Earthship Kansas: A Home Made of Old Tires

A couple spends two years building a massive, yet light and airy, home out of old tires.


| May/June 2004



Earthship Kansas cement mixer

Ye old cement mixer


Photo By Lark Smothermon

On a former soybean field in the rolling hills of northern Kansas, a few miles outside Lawrence, David and Susan Millstein’s contribution to environmental sustainability curves and bends around the Kansas landscape like an undulating gray ribbon. It’s an earthship. To be more precise, it’s a variation on the theme of this green building technology, which incorporates into its design thermal walls built of used automobile tires filled with earth from the site and passive solar heating.

Ten years’ worth of lovingly collected recycled building materials are incorporated into the modified earthship’s construction. Its windows are framed with cypress rescued from a mushroom barn; recycled flooring from a University of Kansas handball court covers the dining/activity room floor. The living room floor is fashioned of planks from old tobacco sheds in Louisiana, and the marble floor in the home’s entry hall comes from a hospital in Kansas City. The opening portholes that add a touch of whimsy to the second story are Navy surplus. All the interior walls get their color from tinted plaster, not paint.

Safe and sound 

The house, which covers 2,700 square feet—3,000 square feet with the sunroom—is light and airy yet massive and secure at the same time. The first floor contains the living room, greenhouse, bedrooms for three children who are now grown (although daughter Casey, age nineteen, still lives at home while attending University of Kansas), and the dining activity room—which the Millsteins call “The Egg” because of its shape. The second floor contains the master suite and reading nook. And besides fulfilling the Millsteins’ desire to tread lightly on the earth, it’s exactly what they were looking for to insulate themselves from the endless Kansas prairie winds.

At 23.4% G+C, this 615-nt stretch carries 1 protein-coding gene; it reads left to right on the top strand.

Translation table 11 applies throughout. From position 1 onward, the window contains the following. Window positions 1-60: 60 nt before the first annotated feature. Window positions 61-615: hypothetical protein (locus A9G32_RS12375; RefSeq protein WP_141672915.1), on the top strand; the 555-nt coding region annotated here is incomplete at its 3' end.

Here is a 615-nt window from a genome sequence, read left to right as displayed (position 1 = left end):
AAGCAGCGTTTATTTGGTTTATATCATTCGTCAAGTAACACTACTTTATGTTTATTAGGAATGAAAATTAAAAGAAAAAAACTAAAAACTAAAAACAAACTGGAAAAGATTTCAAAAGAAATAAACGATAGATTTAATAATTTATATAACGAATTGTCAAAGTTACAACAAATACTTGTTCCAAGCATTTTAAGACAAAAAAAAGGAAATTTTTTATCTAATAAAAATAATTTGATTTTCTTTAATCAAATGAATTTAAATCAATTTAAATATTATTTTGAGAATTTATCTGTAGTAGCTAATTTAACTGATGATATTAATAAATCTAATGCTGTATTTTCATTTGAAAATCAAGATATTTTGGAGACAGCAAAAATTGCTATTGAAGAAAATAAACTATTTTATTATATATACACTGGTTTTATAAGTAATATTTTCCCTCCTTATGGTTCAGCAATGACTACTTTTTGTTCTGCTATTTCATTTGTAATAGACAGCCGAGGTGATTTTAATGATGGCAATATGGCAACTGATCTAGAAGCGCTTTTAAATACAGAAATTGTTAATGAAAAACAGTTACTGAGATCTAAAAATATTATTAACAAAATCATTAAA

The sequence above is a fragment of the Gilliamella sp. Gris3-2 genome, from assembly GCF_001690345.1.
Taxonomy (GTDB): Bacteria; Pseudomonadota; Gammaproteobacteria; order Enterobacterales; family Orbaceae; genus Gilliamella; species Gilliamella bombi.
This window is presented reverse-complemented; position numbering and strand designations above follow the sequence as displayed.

“We wanted this house to be passive solar and to use recycled materials, but we also wanted to let the wind play with this house rather than fight it,” explains David, who has a background in building restoration. According to Susan, the house has achieved their objectives and more. “There’s wonderful lighting that accompanies passive solar heating,” she says. “I love the light, and I wanted to use all these wonderful materials David had accumulated over the years.”

The house has cut their energy bills drastically. David says they spend about half what they paid for propane at the family’s former residence, a Victorian farmhouse. It’s also wired to accept direct current (DC) if the Millsteins ever go completely off the energy grid. “Being off the grid would be perfection, but the payback is so extended we thought conservation would be more pragmatic,” David says.





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